Land plants (embryophytes) originated around 470 million years ago among a crust-forming terrestrial microbiome of bacteria, cyanobacteria, algae, lichens and fungi [1–3]. Land plants emerged from the charophyte lineage, and charophyte algae have unicellular ancestral forms and life cycles in which meiosis immediately follows zygote formation (figure 1) [4,5,13]. Through time, there was a general trend towards the evolution of more complex multicellular algal forms with specialized cell and tissue types but no further elaboration of the diploid life cycle stage (figure 1) [5,6]. This pattern of life cycle progression was superseded by life cycles with alternating mulitcellular haploid (the gametophyte) and diploid phases (the sporophyte) in land plants . The relative dominance of each phase shifted from the gametophyte (as in bryophytes) to the sporophyte (as in vascular plants) during evolution, and land plant forms have diversified following independent trajectories in each life cycle stage [7,14]. The major extant lineages of land plants were established by ca 360 million years ago including hornworts, liverworts, mosses, lycophytes, monilophytes and spermatophytes (figure 1) [15,16]. The evolution of these groups drove soil formation, increased primary productivity, and impacted on weathering and global climates [10,16,17].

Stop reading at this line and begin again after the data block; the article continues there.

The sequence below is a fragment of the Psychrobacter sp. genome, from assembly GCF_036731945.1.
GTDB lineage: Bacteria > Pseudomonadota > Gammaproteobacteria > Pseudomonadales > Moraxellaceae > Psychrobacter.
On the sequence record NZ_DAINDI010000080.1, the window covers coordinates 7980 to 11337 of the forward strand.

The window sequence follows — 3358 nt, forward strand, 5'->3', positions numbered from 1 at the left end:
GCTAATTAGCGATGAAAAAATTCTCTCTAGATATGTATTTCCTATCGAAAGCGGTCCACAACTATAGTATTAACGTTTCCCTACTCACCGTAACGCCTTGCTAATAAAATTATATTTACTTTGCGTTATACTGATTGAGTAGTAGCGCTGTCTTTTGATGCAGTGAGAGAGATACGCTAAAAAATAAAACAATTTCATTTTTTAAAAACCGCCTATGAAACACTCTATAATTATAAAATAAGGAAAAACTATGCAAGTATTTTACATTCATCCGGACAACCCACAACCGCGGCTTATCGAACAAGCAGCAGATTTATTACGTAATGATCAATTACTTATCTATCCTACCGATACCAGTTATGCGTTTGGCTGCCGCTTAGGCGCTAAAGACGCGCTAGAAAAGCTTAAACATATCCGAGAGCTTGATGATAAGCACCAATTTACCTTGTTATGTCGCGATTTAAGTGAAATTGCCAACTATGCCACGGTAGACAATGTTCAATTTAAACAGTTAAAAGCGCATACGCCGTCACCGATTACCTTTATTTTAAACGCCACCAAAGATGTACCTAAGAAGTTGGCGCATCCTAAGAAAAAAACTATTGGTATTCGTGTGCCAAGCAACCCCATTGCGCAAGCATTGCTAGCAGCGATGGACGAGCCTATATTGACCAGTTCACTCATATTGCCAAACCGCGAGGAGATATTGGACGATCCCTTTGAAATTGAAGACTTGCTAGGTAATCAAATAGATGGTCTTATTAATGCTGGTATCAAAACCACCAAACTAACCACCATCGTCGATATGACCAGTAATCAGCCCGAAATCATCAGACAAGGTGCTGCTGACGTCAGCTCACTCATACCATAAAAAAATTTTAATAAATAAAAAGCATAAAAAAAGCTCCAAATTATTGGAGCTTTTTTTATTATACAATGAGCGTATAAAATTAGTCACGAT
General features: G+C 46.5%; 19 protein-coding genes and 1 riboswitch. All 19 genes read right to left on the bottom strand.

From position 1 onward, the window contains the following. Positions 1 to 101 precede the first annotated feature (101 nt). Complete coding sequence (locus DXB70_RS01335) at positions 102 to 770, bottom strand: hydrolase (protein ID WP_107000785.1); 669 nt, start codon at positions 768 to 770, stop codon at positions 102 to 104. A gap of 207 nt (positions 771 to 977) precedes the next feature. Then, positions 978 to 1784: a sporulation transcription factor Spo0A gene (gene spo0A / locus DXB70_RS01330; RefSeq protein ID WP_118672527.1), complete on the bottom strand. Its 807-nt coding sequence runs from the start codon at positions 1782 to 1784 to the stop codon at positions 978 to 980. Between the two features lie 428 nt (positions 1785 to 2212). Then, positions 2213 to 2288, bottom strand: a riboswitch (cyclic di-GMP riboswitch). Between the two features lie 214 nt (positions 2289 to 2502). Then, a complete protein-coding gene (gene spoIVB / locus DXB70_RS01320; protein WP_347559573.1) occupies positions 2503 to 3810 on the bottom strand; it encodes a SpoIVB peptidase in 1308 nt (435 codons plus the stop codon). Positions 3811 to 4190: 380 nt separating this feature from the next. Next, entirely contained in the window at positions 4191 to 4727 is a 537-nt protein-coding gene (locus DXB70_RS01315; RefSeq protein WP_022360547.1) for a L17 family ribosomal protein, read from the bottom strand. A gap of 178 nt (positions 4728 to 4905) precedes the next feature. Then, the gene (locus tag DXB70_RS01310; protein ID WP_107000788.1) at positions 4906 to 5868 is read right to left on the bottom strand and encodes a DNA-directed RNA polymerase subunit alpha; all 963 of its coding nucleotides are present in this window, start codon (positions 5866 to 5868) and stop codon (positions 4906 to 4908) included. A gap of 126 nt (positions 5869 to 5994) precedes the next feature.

The distinct morphologies of each land plant group reflect their use of divergent developmental and genetic programmes in generating form . The basic building blocks of plant form typically include shoots, branches, leaves and roots whose relative arrangement and growth generate diversity . The absence of these organ systems in fossil and living relatives of the earliest vascular plants and their progenitors has led to alternative interpretations of modular growth and left open questions about the nature of transitions in form occurring during evolution [8,15,20–25]. Many of the most ancient plant groups have a sparse fossil record [13,16], so we can only infer the sequence and nature of change underpinning the radiation of plant forms by comparing the characteristics of their living descendants. Phylogeny and evo-devo approaches to the evolution of plant form are starting to illuminate the nature of developmental and genetic change driving the radiation of form [15,18,21–25]. This review aims to give an overview of recent developmental and genetic findings relating to innovations driving the evolution of land plant form in a contemporary phylogenetic framework.